Being a digital nomad and having a heart for travel are synonymous. If you consider yourself a digital nomad, you most likely find yourself in a new city or country a few times a year. This is all very great and exciting until it is time to pack – and unpack, and pack, and unpack… We learned a very hard (and heavy) lesson on our recent trip to Morocco and Portugal that will stay with us forever. PACK. LIGHT. In an effort to prevent the repeat of the hours of back-breaking slugging, and to help you prevent the same pain, we’ve put together our ultimate guide for the basic digital nomad packing list.
The following packing list was put together for our two-month stint in Brazil. The two months have come and gone (far too quickly I might add) and we literally had everything that we needed.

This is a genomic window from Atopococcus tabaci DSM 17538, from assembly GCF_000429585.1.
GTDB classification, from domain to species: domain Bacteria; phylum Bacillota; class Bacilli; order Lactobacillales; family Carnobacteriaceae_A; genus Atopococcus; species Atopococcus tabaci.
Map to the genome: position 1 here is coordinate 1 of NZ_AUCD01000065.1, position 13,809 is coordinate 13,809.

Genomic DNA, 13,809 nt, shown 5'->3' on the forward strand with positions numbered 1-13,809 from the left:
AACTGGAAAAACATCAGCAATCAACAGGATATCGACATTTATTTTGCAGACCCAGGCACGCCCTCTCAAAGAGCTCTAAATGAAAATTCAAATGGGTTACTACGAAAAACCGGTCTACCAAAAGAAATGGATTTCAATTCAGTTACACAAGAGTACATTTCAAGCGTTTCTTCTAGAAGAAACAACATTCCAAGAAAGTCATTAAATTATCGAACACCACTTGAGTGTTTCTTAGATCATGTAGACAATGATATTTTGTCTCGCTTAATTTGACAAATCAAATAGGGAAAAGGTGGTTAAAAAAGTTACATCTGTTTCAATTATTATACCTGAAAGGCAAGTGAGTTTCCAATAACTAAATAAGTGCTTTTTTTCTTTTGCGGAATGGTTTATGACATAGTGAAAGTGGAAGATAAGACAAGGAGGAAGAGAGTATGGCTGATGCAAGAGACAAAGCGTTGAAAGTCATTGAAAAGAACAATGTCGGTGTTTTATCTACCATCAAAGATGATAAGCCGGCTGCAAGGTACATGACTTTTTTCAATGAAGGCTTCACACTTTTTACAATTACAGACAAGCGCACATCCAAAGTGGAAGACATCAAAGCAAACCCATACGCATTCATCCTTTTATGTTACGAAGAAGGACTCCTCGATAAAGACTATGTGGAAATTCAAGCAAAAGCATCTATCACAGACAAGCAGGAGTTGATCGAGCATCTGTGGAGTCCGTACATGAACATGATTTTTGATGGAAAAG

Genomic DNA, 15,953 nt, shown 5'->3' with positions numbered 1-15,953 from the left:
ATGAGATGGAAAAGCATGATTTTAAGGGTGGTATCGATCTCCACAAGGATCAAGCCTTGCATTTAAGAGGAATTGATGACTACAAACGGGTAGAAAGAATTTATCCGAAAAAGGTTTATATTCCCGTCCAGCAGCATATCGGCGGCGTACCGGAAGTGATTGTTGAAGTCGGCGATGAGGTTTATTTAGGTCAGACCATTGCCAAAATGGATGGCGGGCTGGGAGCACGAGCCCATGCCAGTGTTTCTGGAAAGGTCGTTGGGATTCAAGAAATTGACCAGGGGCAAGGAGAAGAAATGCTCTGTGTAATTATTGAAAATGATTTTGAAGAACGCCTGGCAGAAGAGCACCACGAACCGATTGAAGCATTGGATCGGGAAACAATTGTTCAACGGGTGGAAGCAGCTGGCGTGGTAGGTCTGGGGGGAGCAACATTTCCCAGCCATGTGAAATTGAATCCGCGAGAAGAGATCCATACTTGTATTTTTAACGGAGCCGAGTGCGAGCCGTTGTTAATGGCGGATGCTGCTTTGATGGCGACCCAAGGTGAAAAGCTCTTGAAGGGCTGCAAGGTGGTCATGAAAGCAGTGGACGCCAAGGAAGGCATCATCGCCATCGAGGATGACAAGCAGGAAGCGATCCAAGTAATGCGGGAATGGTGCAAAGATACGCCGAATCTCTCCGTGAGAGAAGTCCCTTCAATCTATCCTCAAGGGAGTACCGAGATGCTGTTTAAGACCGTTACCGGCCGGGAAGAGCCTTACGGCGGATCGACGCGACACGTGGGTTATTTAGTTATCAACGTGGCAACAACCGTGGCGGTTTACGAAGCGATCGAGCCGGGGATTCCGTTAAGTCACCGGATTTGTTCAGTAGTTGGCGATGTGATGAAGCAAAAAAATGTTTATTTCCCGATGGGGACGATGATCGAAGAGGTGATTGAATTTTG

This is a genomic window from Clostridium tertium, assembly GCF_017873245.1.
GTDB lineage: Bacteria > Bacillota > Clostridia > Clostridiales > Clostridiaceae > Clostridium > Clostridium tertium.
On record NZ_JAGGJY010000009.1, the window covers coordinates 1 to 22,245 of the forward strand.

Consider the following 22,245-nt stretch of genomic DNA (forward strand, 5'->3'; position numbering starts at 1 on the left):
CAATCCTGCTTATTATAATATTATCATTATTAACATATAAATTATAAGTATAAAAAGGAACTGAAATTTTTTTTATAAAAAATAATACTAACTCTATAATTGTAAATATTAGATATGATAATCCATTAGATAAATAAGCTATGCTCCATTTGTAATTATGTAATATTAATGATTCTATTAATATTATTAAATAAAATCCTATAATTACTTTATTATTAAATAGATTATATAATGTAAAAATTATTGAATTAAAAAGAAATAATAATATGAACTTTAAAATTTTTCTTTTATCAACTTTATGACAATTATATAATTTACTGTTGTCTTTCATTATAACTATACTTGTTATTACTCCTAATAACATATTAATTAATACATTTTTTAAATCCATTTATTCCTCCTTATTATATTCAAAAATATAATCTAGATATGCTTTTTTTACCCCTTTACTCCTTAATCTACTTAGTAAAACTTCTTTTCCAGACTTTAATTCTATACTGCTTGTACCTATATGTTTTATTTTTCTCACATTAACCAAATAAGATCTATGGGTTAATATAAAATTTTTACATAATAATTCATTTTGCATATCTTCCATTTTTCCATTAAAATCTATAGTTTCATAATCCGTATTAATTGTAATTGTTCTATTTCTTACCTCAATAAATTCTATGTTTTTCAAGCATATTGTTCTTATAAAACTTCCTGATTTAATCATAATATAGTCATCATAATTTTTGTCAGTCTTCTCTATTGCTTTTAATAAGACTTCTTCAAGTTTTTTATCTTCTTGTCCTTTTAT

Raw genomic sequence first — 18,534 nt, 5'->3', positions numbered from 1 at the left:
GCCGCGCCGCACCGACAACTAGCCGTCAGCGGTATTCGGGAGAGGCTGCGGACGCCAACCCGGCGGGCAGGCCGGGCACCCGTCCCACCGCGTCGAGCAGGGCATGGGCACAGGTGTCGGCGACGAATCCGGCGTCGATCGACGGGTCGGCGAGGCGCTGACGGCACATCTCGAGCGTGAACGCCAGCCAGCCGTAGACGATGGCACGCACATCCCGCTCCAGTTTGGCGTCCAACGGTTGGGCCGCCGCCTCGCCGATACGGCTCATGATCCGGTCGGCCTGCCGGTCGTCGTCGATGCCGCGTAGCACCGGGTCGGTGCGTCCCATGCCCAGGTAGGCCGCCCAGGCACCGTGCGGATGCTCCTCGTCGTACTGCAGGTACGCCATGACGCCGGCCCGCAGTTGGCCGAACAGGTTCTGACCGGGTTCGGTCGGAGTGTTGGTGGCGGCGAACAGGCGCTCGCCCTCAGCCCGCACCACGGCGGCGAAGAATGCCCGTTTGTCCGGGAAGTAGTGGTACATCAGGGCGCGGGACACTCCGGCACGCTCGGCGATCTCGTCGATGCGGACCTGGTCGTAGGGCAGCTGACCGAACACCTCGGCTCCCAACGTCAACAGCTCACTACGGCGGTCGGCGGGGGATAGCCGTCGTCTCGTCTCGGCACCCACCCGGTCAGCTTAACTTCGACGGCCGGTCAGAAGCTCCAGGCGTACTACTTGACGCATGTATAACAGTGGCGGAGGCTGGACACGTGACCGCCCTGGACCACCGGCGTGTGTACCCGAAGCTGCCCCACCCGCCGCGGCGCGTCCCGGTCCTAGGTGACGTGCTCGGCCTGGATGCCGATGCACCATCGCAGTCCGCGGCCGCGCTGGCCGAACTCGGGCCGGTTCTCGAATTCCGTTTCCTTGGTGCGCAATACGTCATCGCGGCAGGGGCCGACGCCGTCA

Important Things To Consider
The goal is to pack like a minimalist, without leaving behind any necessities. In order to do so, you need to consider a few factors such as;
- The climate of the destination you will be visiting – including temperature and rainfall
- The duration of your travels, especially if you are crossing over into a new season
- Appropriate dress code of your destination
- Activities that you will be interested in doing
Digital Nomad Gear for Work
In many cases, all you need is your laptop, your charger, and a cup of steaming coffee. At least, that’s what you think.
When making the necessary preparations to work abroad, you need to realize that you will essentially be carrying your office set-up on your back. You don’t want to overburden your shoulders, but you also don’t want to be caught with your laptop dead. The following list of items should complete your ultimate travel packing list for working abroad.